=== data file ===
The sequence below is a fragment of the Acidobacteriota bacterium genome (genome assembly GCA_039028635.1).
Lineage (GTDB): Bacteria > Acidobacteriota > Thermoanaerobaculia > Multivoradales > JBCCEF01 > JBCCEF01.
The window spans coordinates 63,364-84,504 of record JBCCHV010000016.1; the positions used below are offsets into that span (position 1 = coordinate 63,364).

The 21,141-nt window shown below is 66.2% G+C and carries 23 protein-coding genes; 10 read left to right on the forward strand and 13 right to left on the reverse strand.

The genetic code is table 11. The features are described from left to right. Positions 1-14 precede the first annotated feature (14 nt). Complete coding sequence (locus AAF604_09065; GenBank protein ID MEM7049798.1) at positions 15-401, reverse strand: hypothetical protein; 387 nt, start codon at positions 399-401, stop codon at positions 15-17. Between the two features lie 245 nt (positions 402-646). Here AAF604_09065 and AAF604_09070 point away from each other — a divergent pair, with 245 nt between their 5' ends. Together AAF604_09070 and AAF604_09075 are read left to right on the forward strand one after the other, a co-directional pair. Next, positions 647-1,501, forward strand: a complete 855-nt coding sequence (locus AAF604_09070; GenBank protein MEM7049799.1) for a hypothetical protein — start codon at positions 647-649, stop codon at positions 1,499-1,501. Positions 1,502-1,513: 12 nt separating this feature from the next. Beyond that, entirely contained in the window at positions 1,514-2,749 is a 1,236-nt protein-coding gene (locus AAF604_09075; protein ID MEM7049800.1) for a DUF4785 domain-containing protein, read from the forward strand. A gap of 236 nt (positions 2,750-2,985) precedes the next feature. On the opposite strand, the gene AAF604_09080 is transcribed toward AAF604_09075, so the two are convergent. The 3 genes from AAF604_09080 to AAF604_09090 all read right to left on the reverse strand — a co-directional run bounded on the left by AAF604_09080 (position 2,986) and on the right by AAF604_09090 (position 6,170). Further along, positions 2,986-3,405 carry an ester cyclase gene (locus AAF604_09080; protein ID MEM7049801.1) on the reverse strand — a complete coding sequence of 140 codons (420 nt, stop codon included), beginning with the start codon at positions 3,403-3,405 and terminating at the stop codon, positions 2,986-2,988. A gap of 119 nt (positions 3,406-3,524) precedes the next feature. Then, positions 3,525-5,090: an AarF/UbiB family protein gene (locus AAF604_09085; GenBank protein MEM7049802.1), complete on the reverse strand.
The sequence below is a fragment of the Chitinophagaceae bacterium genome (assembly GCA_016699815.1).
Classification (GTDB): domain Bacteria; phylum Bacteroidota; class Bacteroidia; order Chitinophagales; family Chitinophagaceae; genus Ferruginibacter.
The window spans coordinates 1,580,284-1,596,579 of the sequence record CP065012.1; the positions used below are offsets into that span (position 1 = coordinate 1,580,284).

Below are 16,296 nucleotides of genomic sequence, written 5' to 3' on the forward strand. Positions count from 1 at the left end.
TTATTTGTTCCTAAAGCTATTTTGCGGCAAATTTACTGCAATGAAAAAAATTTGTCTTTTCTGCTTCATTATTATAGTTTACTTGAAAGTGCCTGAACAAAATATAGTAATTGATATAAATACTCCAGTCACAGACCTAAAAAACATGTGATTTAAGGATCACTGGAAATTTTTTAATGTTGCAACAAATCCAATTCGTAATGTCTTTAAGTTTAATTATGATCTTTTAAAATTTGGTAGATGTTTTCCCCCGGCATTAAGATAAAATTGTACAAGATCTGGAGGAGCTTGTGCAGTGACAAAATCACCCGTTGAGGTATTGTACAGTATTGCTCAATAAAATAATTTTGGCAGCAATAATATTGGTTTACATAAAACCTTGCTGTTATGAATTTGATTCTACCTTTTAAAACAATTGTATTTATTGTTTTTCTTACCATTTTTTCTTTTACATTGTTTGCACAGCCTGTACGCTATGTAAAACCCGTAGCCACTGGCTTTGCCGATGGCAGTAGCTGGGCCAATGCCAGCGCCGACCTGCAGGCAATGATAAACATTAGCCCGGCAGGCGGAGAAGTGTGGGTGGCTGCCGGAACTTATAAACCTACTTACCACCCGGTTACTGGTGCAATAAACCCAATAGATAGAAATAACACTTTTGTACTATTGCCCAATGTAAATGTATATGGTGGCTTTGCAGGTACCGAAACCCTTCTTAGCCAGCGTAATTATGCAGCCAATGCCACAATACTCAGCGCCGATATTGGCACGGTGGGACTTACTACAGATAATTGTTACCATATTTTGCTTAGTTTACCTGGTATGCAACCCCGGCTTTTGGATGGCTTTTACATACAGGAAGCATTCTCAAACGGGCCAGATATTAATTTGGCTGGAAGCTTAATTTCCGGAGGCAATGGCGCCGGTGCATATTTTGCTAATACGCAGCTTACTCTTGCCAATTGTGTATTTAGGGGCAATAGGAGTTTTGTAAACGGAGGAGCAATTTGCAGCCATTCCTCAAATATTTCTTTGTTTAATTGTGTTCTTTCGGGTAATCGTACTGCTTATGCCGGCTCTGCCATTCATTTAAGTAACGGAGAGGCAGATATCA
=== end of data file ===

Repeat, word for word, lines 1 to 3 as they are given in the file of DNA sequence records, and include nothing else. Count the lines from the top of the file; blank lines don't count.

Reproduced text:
The sequence below is a fragment of the Acidobacteriota bacterium genome (genome assembly GCA_039028635.1).
Lineage (GTDB): Bacteria > Acidobacteriota > Thermoanaerobaculia > Multivoradales > JBCCEF01 > JBCCEF01.
The window spans coordinates 63,364-84,504 of record JBCCHV010000016.1; the positions used below are offsets into that span (position 1 = coordinate 63,364).